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Ricoh have this to
say about the camera:
"A super wide-angle
high performance 24-72 mm/f2.5 (wide) - f4.4(telephoto) zoom lens with
superb optical performance comparing favourably to SLR interchangeable
lenses. Attach the unique tilting electronic viewfinder, linked to the
focal distance to zoom and frame your subject with the feel of an SLR
or medium format camera and add GX200 host of versatile accessories to
enter a wider realm of creative photography. For the photographer who
knows the depth and joy of photographic expression, the GX200 transcends
the limitations of a compact camera."
You can find more information on their website.
The Camera: a
visual tour: (Photos of the camera taken with the Canon
Powershot SX100 IS)
Size Comparison: Compared to a Pentax PC-550 35mm film camera - a medium/compact sized 35mm film camera.
Average box contents with the standard kit - A memory card supplied as standard would be nice, I highly recommend getting a case as one is not supplied as standard, and it would be worth purchasing the LC-1 (self retaining lens cap shown above) as manually removing the standard lens cap can be a pain. The VF kit provides an electric LCD viewfinder, and there are several other accessories available such as a wide angle lens (DW-6), tele conversion lens (TC-1), hood and adapter (HA-2) and others.
The menu system is logical and very easy to use. It doesn't take long
to get used to the way the menu system works. The adjust and function
buttons gives (along with the other buttons on the back of the camera)
quick access to the most commonly used options with just one press of
the button. You can further speed up access to your favourite settings
by customising the function buttons. The playback menu gives you a collection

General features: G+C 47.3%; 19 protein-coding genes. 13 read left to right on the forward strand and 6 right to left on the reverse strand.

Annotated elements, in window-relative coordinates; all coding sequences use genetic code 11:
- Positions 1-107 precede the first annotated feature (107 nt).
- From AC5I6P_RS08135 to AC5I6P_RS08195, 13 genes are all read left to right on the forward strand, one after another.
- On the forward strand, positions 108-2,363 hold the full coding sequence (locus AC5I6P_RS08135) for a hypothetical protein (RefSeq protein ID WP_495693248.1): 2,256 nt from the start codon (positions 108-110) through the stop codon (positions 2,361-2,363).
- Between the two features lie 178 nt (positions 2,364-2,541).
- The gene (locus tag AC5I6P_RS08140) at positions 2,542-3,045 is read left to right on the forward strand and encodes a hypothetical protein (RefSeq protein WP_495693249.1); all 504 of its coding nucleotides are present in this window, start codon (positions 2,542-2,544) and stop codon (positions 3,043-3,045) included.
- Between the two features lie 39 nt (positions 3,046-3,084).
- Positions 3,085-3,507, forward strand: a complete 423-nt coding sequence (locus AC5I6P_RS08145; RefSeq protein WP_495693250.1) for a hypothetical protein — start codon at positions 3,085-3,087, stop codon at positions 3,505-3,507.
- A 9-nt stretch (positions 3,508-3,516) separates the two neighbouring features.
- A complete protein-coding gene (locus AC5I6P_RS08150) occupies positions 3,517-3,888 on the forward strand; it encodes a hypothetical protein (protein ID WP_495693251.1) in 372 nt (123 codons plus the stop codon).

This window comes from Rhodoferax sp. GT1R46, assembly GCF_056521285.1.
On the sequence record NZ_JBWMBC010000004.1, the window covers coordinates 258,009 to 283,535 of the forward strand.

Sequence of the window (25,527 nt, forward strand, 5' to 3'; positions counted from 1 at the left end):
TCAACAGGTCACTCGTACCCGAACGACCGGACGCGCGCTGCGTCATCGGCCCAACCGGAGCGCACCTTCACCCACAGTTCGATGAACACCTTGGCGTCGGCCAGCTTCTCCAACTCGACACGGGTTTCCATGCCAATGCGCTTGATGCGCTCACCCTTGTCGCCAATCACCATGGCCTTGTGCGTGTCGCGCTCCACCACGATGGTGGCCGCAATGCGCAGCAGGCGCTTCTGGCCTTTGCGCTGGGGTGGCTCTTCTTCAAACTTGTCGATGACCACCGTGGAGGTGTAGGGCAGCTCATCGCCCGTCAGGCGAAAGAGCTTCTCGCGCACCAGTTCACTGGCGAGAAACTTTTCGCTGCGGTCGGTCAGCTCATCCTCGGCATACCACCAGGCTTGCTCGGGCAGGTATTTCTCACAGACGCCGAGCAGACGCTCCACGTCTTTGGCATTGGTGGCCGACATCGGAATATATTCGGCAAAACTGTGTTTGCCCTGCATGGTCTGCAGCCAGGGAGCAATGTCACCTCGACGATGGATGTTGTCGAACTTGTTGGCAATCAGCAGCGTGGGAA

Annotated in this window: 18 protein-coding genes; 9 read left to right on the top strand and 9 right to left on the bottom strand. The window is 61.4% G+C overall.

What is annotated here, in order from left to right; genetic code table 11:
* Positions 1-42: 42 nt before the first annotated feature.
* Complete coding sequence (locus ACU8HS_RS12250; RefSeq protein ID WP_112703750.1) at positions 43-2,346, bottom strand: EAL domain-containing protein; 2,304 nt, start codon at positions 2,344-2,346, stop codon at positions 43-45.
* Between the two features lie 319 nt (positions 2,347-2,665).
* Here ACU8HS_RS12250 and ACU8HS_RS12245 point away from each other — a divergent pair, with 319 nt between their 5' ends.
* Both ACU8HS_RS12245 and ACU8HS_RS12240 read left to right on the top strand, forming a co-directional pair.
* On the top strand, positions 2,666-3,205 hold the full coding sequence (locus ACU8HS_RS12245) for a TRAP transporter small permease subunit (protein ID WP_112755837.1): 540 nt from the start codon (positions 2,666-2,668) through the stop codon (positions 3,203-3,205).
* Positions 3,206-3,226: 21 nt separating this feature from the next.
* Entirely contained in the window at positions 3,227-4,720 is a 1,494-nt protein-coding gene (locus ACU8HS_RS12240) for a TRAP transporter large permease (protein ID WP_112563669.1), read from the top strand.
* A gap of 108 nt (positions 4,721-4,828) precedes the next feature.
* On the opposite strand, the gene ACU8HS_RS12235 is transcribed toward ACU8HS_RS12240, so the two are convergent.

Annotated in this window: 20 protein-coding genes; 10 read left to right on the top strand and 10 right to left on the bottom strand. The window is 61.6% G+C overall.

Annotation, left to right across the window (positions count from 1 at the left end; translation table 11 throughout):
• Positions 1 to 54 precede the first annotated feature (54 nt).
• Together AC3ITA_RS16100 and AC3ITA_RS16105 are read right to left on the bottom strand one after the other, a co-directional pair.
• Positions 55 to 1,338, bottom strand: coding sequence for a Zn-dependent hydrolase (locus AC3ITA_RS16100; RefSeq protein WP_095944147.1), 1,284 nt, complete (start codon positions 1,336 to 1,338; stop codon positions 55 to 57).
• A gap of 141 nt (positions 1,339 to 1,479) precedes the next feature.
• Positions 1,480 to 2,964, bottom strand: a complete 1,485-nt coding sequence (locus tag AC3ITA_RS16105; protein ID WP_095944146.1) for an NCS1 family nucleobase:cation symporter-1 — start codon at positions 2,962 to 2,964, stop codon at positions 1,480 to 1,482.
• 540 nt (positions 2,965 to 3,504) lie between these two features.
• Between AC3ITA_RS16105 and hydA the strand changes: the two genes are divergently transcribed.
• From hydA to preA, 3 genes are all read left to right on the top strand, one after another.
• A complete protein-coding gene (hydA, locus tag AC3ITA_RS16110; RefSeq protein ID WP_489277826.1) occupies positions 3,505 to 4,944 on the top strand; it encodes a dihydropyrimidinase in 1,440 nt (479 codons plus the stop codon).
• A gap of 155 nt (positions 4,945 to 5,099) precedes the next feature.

of picture reviewing screens as well as more advanced options such as
resize, skew correction, level compensation and white balance compensation.
Picture Size / Quality: The camera lets you choose the image size (12m, 10m, 9m, 8m, 5m, 3m, 1m, VGA), and how much compression is applied to the images (RAW, Fine, Normal). In addition, aspect ratio can be set to either 4:3 (default), 3:2 (at 10m), or 1:1 (at 9m). Higher quality images take a large amount of memory, so a high capacity memory card is definitely recommended, unless you're prepared to sacrifice image size or compression to fit more pictures in memory. There is a good choice of image sizes, compression options and aspect ratios with very few cameras offering 1:1 square format photos.
Battery usage: Battery life is rated at 350 shots (according to CIPA standards) - I was able to take around 300+ shots before the battery went flat. Battery life will be dependent on the kind of use you make of the camera. The camera will also accept 2 x AAA batteries which could be handy in emergencies, however I don't expect battery life to be as good.
Memory cards: The highest quality large JPEG Fine images take over 4 megabytes. Typically a 1gb memory card would provide room for about 200 images, which I would recommend as a bare minimum. If you intend to use the camera's RAW mode (and included software) a 2gb or larger memory card is better. You can use SD, and SDHC memory cards - I tend to use Sandisk Ultra II Plus USB SD memory cards as these let you plug the memory card straight into a USB socket making it easy to transfer images onto any computer, they are currently available as 1GB, 2GB, 4GB SD cards. Listed below are links to memory cards that will work with the Ricoh GX200:
Find the latest
prices for SD memory cards at Amazon.co.uk: 1gb (1000mb): £4,
2gb (2000mb): £5,
4gb (4000mb SDHC): £6,
8gb (8000mb SDHC): £10
Speed: The camera can take its first photo from 'off' in 2.2 seconds (without flash), which is quite quick. Focusing seemed very quick. The camera shutter response seems instant when pre-focused, responding immediately - and shot to shot time was average, with a delay of around 2.0 seconds without flash. The flash recharge time was quite quick allowing a shot to be taken every 2.5 seconds, flash is not available in the continuous shooting mode. Continuous shooting is average, at roughly 1.4fps at the highest quality JPEG setting until the card is full. The playback and menus are also very quick.